It’s difficult for me to imagine having loved ones living in a place where they could simply wake up in the morning and be unalived by a cruise missile crashing into their bedroom window. I have found myself at times feeling embarrassed and not knowing what to say to those whose lives have been so directly impacted by all of this. After all, I have never actually spoken with someone who has effectively fled a war zone.

I have seen its effects: the bullet holes left in the walls of still-burnt-out buildings in Mostar, Bosnia. The restricted zones in the DMZ in Vietnam which still contain unexploded mines which make it dangerous to walk with your children. But never the people. Never the human impact. The exhausted look in the eyes of the mother of one of Jacob’s classmates when I awkwardly referenced the billions of dollars of aid and material that have been pledged to Ukraine by the USA. Her words said that her people were indeed immeasurably grateful, but the exhausted look in her eyes said that it had not made her cousins, brothers, nieces, and nephews feel any safer when they went to bed each night. It had not made her any less heartbroken knowing that I got to go home to my family and friends, to break bread, celebrate the holidays, while her whole world has been turned end over end due to the whims of a tyrant (sound familiar?).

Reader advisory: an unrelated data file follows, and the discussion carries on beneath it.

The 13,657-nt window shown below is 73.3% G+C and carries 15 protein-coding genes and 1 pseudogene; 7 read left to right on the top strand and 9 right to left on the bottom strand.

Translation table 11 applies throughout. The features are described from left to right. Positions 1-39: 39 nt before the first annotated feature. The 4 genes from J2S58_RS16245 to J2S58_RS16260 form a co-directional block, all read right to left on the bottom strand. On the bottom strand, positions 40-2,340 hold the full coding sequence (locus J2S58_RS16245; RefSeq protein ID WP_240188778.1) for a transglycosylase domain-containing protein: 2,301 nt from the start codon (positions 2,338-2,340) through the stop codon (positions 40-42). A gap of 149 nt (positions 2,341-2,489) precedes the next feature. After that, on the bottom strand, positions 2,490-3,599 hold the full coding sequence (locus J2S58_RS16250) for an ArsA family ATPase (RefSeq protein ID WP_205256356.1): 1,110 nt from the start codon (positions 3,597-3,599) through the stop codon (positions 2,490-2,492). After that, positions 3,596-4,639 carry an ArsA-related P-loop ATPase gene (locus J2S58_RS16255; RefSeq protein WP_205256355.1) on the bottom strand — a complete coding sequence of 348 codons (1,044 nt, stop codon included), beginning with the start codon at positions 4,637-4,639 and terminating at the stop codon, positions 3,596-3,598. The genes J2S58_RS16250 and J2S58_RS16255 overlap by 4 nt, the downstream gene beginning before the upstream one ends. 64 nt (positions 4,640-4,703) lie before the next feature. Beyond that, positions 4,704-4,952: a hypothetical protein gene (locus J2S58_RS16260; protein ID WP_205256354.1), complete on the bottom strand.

The Edge of Equilibrium

Yes, Luxembourg reminds me of the beauty of the equilibrium that Europe has found where all the kids play nice in the sandbox, but being close to the people for whom this is no longer a reality also reminds me how fragile it all is. Only a few hours from Amsterdam there are those who live through an unimaginable hell for which I have no ability to comprehend. And just a few hours further from that there is a hornet’s nest erupting that has caused such seemingly apolitical events as a Holocaust museum opening in Amsterdam to arouse violent protests and require as much security as a Trump rally.

From the day I opened the “W” encyclopedia in 6th grade and decided I was going to learn everything there was to know about World War II (remember encyclopedias?), I have been fascinated and consumed by the story of how this epic and world-changing conflict unfolded, but it all reminds me that the tremendous firestorm on this scale arose from seeds sown by those who believed in equilibrium. Those who believed that it was so worth preserving that a place like Luxembourg might be worth sacrificing for the “greater good.”

And so those were some of the things running through my mind in the peaceful silence of the car **cue the scratching noise of a record being prematurely removed from a turntable** the crying and shouting in the car as the family left Luxembourg early in the morning after our brief one-night visit. And with apologies that my post about Luxembourg was not really about Luxembourg, I hope you enjoyed the turbulent and frightening ride of what goes through my troubled mind on what should have been a cheerful last leg of the road trip on our family Christmas vacation.